SAB and Shoprite Holdings agreed that the balance sheet forming part of the deal would reflect that the ‘ordinary shareholders’ funds’ of OK together with the ceded claims would amount to the sum of R540 million. So, Shoprite paid a nominal amount and took over the debt pile.

In SAA’s case, the consortium is paying a nominal amount of R51 and promising to contribute R3bn towards the working capital over a 2yr period while not assuming any debt. The key major differences between this and prior deals of this nature

  • Government retains exposure to upside through their 49% shareholding
  • Government also get the first R3 billion out through their preference share

Government obtained a “golden share” which provides it with some of the following protective rights:

  • The consortium cannot sell the airline without the consent of Government,
  • Government will have full veto rights on matters of national interest,
  • The name, the brand and the logo will belong to Government, and
  • A non-dilutable shareholding of 33.3%, should further capital raising be done.

The government has also negotiated a preference share in the venture which it hopes that when SAA becomes profitable, it will the first, or preferred shareholder, to receive dividends. SAA posted a loss of R5.6 billion for FY2017/2018 (this was the last time SAA’s financials were audited). Look at the projected financials.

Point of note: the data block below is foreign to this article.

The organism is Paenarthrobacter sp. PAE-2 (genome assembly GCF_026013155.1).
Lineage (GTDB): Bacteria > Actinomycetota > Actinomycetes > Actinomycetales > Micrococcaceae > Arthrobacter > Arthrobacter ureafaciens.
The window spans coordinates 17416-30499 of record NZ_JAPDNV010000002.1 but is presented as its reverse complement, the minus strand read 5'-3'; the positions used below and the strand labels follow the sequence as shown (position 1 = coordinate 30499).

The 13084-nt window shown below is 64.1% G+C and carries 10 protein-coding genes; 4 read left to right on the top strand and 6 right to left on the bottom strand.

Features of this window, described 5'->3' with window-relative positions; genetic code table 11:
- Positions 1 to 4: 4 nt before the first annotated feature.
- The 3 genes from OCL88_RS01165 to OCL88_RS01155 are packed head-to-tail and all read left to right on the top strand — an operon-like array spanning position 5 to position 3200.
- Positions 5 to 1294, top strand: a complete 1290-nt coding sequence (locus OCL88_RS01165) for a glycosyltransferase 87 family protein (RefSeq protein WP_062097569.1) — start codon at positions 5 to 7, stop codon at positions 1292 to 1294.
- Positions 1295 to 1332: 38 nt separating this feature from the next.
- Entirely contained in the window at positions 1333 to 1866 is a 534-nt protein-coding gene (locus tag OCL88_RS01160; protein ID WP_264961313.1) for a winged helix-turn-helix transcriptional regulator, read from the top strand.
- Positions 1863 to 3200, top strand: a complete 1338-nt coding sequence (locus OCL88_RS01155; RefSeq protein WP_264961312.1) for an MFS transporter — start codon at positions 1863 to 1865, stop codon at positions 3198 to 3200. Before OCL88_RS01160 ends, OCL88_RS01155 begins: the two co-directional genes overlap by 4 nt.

Some highlights from the FY2017/2018 results are:

  • SAA Group’s turnover R29.4bn, with operating costs of R31bn.
  • This resulted in an operating loss for the year before interest, tax, depreciation, and amortisation of R2.6bn
  • Finance costs were R1.4 billion
  • The net loss amounted to R5.4 billion.

The Auditor General is still the auditor for SAA and has completed the 2017/18 financial year audit. The audit of 2018/19, 2019/20, 2020/21 and 2021/22 are expected to be audited as one assignment and the auditors are in the process of concluding the planning for the last 4 FYs.

The sale of an equity interest in SAA is not a new thing. In November 1999 SAir Group (holding company of Swissair) bought a 20% share in SAA for R1.4bn. 2000, Swiss Air gets. The South African government bought back the 20% stake in SAA from the SAir Group with a net benefit to government of R1bn.